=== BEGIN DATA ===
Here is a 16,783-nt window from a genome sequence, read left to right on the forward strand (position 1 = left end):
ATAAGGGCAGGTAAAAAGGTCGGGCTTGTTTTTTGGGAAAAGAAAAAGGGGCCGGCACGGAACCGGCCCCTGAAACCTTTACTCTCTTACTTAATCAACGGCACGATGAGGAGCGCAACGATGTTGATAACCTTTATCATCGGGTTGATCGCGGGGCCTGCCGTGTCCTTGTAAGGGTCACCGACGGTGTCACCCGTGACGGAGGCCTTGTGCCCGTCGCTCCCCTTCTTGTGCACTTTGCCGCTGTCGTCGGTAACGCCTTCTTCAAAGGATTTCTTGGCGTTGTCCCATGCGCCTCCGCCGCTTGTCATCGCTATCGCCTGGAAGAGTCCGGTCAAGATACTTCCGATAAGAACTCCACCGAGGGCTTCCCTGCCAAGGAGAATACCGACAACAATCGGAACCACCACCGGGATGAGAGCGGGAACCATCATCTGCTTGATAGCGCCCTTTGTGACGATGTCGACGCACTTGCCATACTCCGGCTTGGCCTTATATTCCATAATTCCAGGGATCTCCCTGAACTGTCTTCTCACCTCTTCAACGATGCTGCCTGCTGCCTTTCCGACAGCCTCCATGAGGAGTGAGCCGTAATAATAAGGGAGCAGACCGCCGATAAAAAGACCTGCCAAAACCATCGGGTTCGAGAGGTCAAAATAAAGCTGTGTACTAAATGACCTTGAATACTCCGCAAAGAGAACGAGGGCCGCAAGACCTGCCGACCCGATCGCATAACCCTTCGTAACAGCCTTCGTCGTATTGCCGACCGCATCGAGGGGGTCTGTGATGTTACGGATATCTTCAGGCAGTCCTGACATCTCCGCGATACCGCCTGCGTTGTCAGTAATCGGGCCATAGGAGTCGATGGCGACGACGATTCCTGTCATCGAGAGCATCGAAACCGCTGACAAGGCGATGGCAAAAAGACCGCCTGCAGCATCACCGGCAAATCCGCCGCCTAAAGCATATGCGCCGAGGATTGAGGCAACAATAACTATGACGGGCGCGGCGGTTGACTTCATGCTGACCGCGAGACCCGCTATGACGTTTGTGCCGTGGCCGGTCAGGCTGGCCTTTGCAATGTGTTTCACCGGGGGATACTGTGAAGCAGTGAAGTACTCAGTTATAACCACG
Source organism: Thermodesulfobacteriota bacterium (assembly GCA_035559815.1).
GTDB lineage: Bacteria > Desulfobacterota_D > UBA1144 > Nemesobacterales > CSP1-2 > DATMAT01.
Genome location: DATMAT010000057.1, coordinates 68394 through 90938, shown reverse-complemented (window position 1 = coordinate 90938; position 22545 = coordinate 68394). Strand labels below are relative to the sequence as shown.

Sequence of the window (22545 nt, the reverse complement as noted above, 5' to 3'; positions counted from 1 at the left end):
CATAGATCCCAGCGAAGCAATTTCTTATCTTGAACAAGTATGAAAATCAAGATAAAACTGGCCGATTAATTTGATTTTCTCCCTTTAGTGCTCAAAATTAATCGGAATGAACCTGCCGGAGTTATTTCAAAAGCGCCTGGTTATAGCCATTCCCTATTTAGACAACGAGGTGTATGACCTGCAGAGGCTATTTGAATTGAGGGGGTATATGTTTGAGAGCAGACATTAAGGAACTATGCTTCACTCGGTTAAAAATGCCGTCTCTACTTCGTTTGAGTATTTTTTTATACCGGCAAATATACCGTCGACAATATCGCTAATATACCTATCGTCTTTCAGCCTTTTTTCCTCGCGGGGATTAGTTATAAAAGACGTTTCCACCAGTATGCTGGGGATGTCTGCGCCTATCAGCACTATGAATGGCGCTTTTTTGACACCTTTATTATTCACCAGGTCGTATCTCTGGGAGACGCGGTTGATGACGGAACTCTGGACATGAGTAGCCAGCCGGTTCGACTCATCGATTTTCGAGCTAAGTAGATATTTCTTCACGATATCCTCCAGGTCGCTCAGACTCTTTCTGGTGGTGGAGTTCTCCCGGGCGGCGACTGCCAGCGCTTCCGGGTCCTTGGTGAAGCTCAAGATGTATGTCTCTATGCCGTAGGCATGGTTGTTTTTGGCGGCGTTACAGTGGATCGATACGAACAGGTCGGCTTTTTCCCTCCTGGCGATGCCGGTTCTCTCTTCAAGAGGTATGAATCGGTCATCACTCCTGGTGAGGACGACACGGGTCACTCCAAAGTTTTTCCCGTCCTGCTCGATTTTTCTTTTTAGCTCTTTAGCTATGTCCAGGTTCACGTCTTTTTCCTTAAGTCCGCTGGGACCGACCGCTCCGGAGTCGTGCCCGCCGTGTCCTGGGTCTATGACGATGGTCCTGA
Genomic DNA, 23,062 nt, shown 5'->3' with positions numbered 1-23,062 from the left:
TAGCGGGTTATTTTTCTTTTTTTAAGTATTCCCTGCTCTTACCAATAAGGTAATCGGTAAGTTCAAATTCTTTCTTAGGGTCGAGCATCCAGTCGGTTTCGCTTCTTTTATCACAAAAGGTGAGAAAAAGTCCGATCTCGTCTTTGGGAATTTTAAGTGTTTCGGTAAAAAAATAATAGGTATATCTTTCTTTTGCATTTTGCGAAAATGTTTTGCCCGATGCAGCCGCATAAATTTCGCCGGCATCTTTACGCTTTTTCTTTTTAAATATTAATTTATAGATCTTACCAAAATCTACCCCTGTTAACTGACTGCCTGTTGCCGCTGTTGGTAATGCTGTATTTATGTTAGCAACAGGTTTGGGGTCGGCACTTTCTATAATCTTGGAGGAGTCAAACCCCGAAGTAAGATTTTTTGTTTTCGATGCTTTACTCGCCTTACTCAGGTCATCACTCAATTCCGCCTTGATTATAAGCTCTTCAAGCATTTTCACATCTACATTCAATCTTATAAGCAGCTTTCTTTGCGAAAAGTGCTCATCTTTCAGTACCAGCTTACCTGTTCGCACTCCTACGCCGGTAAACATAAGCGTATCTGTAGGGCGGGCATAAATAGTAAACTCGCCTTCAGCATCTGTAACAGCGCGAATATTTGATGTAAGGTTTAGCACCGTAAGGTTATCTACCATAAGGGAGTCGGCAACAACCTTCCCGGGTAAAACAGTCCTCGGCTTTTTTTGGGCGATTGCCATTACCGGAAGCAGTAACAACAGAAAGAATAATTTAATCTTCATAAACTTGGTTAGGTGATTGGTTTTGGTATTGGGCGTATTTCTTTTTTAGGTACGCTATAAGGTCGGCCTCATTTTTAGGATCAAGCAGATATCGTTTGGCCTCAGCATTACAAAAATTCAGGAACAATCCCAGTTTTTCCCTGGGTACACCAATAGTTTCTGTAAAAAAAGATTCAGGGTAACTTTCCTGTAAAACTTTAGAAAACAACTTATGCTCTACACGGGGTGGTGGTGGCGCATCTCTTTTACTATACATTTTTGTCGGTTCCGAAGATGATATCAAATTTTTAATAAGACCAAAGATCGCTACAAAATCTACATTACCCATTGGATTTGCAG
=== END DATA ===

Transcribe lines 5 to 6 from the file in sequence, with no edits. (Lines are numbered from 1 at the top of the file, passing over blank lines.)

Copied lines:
Genome location: DATMAT010000057.1, coordinates 68394 through 90938, shown reverse-complemented (window position 1 = coordinate 90938; position 22545 = coordinate 68394). Strand labels below are relative to the sequence as shown.

Sequence of the window (22545 nt, the reverse complement as noted above, 5' to 3'; positions counted from 1 at the left end):